Education funding and enrollment
As a reflection of Colombia only reaching the half-way mark of its 2030 Target for wealth parity in upper secondary school completion, protests erupted in November 2019 in response to the inequality felt by many denizens of the country and to cuts in public education (Grattan, 2019). The protests were originally sparked by students contesting government corruption and education cuts, made despite the need for increased education funding. The need is clear as disparities in education funding are preventing many from obtaining higher education who would otherwise pursue it if higher education were more accessible. Currently, only 7% of the poorest students get the opportunity to receive post-secondary education in contrast to 64% of the students from the richest households (Equity, 2020).
Although a huge gap in post-secondary education attendance continues to exist, these education cuts are not representative of previous efforts to improve educational outcomes. The issues that Colombia now faces overshadow the gains that have been made in education since the 1960s. Greater government investment in education quintupled from 1966 to 1986 which in turn assisted in doubling primary school enrollment. In addition, enrollment at the university-level multiplied fifteen times (Immerstein, 2015).
Nonetheless, Colombia’s recent cuts to public education, which helped spur the protests, are the antithesis of the 2002 education initiative called Revolución Educativa whose goals were to increase access to education and to improve its quality. After this educational program was implemented, free public primary education was introduced in 2010. In 2012, free public education was extended to secondary schools. In accordance to the goal of then President Juan Manuel Santos of assuring that Colombia becomes Latin America’s most educated country by 2025, the budget for education was increased by 5.75% in 2015 (Immerstein, 2015).
In contrast, the proposed legislation of current President Duque would generate more inequality among Colombians. This, along with government corruption, was the impetus that drove the students to protest and encouraged more of its citizens to gather in the streets. Protesters were seeking better healthcare, more economic stability, more education funding, an end to violence, higher wages, and higher pensions (Grattan, 2019).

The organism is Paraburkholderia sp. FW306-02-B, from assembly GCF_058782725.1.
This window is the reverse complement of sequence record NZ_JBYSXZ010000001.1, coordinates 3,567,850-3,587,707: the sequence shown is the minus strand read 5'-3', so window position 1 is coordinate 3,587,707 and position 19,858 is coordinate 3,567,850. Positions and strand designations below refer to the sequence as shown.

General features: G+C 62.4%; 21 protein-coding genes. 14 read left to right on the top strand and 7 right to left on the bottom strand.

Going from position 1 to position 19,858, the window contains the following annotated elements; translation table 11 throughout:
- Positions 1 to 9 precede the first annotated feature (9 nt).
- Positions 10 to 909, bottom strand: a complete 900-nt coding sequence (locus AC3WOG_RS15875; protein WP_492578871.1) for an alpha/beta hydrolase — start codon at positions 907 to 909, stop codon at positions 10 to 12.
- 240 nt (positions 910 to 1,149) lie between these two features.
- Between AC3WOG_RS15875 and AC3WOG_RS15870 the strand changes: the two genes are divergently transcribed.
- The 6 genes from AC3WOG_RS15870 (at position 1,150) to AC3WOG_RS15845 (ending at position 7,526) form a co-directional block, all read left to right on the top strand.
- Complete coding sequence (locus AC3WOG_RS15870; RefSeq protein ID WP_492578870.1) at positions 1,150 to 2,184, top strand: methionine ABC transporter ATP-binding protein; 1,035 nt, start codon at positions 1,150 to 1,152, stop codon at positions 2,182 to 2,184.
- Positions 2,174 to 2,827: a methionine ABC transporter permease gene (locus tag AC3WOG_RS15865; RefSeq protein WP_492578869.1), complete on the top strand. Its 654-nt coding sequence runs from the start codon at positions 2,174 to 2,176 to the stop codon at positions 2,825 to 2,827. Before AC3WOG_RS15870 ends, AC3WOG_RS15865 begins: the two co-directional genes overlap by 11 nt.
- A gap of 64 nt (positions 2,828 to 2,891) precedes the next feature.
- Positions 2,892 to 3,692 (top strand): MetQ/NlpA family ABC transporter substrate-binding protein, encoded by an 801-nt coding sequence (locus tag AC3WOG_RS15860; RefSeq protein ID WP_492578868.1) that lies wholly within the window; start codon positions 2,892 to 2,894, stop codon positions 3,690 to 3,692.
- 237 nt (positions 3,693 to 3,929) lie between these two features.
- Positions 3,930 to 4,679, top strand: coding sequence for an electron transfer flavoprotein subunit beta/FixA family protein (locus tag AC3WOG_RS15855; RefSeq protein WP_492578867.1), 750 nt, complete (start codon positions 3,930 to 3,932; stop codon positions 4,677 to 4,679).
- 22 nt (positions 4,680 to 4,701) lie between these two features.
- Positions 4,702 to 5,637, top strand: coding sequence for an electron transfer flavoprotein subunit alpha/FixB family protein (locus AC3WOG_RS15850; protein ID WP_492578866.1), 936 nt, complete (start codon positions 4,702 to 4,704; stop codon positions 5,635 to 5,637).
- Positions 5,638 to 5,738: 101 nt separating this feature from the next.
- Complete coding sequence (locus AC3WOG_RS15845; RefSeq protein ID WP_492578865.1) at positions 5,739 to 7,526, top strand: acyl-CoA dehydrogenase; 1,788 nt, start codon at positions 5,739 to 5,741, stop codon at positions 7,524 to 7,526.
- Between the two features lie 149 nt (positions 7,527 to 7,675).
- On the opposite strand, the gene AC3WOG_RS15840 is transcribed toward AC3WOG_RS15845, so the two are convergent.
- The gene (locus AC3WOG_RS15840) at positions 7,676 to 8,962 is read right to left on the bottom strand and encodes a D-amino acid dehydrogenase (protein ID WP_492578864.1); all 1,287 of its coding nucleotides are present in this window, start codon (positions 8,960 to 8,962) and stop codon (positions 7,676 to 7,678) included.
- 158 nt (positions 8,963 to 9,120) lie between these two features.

The inequality that is experienced by the average Colombian is reflected in the educational system and in how increased governmental funds were and are dispersed. So, in considering the increased enrollment in the past, most students who enjoyed this access were in urban areas. Rural areas consistently received a fraction of the percentage of the GDP towards education allotted to urban areas.
Rural and at-risk students
Students in rural areas and at-risk children experience more obstacles attending school as they must navigate through precarious and dangerous environments. In general, students from rural areas must travel long distances to reach their educational destination, and their routes often lack development and infrastructure. Many at-risk students tend to be affected by family breakdown, the need to care for siblings or work, and the inability to cover the costs of uniforms and books. A larger portion is faced with gang violence in their neighborhoods as these activities have lingered from decades of violence in Colombia. Further, gangs target schools for recruitment of its members and to sexually exploit young people (Exclusion from Education, n.d.).
For these reasons, more government funds are required to fill the gap in poor and rural communities to help confront these issues. There is a need to address access to early childhood education, which will help to decrease the dropout rate among Colombian students, as early childhood development is paramount to success in secondary and post-secondary education (Colombian should improve equity and quality of education, 2016).
With improved education funding and better measures in assisting at-risk and rural students to receive quality education, Colombia could find itself closer to its 2030 Target for upper secondary school completion. In order to reach this goal, students should be supported throughout their educational journey in whatever area required for their success. This includes access to early childhood development, improved transportation in rural areas, and financial assistance for tuition, uniforms, and books. Once students receive the financial support and quality education required for success and completion of upper secondary school, more candidates for post secondary education will emerge regardless of their socioeconomic backgrounds.
Colombia should improve equity and quality of education. (2016, April). Organisation for Economic Co-operation and Development (OECD). http://www.oecd.org/education/colombia-should-improve-equity-and-quality-of-education.htm
Equity. (2020). Global Education Monitoring Report. UNESCO. https://www.education-progress.org/en/articles/equity/
Exclusion from Education. (n.d.) Children Change Colombia. https://www.childrenchangecolombia.org/en/what-we-do/exclusion-from-education
Grattan, S. (2019, November). Colombia protests: What prompted them and where are they headed? Colombia News. Al Jazeera. https://www.aljazeera.com/news/2019/11/colombia-protests-prompted-headed-191126163204600.html
Immerstein, S. (2015, December). Education in Colombia. World Education Services. https://wenr.wes.org/2015/12/education-in-colombia